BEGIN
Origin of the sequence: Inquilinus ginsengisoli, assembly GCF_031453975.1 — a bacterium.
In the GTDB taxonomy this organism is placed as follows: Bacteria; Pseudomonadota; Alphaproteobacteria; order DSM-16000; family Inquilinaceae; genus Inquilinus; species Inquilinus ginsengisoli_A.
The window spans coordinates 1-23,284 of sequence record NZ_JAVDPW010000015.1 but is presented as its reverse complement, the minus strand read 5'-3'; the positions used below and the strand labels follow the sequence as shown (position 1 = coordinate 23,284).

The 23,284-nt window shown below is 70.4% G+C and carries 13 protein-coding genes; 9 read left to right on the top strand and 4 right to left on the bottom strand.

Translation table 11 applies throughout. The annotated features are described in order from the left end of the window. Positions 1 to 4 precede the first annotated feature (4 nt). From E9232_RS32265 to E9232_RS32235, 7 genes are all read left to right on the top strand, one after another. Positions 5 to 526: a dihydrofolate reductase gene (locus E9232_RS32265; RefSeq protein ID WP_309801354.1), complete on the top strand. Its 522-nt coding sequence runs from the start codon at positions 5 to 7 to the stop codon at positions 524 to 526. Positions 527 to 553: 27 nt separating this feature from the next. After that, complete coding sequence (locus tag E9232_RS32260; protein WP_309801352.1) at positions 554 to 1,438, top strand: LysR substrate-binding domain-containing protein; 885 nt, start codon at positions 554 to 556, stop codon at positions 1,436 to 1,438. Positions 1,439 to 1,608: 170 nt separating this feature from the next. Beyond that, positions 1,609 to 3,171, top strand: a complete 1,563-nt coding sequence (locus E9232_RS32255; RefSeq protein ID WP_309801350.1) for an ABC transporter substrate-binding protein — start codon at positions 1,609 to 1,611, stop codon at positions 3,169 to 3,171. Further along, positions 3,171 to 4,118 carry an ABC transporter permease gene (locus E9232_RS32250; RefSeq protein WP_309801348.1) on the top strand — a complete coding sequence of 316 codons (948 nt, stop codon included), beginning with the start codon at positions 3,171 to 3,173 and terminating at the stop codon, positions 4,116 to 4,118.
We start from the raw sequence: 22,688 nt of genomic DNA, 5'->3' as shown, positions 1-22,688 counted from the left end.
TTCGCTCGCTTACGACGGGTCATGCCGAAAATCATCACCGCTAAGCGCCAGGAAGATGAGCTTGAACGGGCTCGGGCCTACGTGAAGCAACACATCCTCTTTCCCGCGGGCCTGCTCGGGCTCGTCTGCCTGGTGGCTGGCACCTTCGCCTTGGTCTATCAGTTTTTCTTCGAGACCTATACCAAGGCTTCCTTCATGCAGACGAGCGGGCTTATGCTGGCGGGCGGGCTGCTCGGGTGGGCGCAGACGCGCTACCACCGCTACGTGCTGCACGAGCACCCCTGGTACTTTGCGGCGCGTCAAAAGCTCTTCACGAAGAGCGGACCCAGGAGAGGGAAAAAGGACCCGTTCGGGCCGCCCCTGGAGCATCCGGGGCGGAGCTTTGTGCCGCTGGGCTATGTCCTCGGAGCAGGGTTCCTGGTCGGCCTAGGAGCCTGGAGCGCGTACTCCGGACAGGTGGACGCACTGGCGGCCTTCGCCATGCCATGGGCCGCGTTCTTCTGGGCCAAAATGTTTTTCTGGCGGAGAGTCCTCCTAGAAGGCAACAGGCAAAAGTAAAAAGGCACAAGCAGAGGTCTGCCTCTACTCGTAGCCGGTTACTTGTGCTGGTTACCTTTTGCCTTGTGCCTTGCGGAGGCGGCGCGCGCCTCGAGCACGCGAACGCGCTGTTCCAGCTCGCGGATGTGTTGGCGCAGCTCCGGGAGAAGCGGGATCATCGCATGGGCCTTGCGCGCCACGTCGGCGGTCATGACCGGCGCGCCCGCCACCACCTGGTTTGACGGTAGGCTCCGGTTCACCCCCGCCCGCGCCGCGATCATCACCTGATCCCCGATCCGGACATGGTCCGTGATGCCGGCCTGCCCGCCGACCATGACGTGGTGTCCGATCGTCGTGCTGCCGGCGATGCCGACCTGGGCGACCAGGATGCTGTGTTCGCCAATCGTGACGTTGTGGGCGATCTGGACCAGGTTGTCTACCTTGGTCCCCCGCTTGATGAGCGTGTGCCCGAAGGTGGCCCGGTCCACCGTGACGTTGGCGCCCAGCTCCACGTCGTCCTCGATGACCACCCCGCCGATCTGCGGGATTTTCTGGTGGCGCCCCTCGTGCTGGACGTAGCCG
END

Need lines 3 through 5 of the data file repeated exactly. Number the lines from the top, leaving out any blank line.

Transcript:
The window spans coordinates 1-23,284 of sequence record NZ_JAVDPW010000015.1 but is presented as its reverse complement, the minus strand read 5'-3'; the positions used below and the strand labels follow the sequence as shown (position 1 = coordinate 23,284).

The 23,284-nt window shown below is 70.4% G+C and carries 13 protein-coding genes; 9 read left to right on the top strand and 4 right to left on the bottom strand.

Translation table 11 applies throughout. The annotated features are described in order from the left end of the window. Positions 1 to 4 precede the first annotated feature (4 nt). From E9232_RS32265 to E9232_RS32235, 7 genes are all read left to right on the top strand, one after another. Positions 5 to 526: a dihydrofolate reductase gene (locus E9232_RS32265; RefSeq protein ID WP_309801354.1), complete on the top strand. Its 522-nt coding sequence runs from the start codon at positions 5 to 7 to the stop codon at positions 524 to 526. Positions 527 to 553: 27 nt separating this feature from the next. After that, complete coding sequence (locus tag E9232_RS32260; protein WP_309801352.1) at positions 554 to 1,438, top strand: LysR substrate-binding domain-containing protein; 885 nt, start codon at positions 554 to 556, stop codon at positions 1,436 to 1,438. Positions 1,439 to 1,608: 170 nt separating this feature from the next. Beyond that, positions 1,609 to 3,171, top strand: a complete 1,563-nt coding sequence (locus E9232_RS32255; RefSeq protein ID WP_309801350.1) for an ABC transporter substrate-binding protein — start codon at positions 1,609 to 1,611, stop codon at positions 3,169 to 3,171. Further along, positions 3,171 to 4,118 carry an ABC transporter permease gene (locus E9232_RS32250; RefSeq protein WP_309801348.1) on the top strand — a complete coding sequence of 316 codons (948 nt, stop codon included), beginning with the start codon at positions 3,171 to 3,173 and terminating at the stop codon, positions 4,116 to 4,118.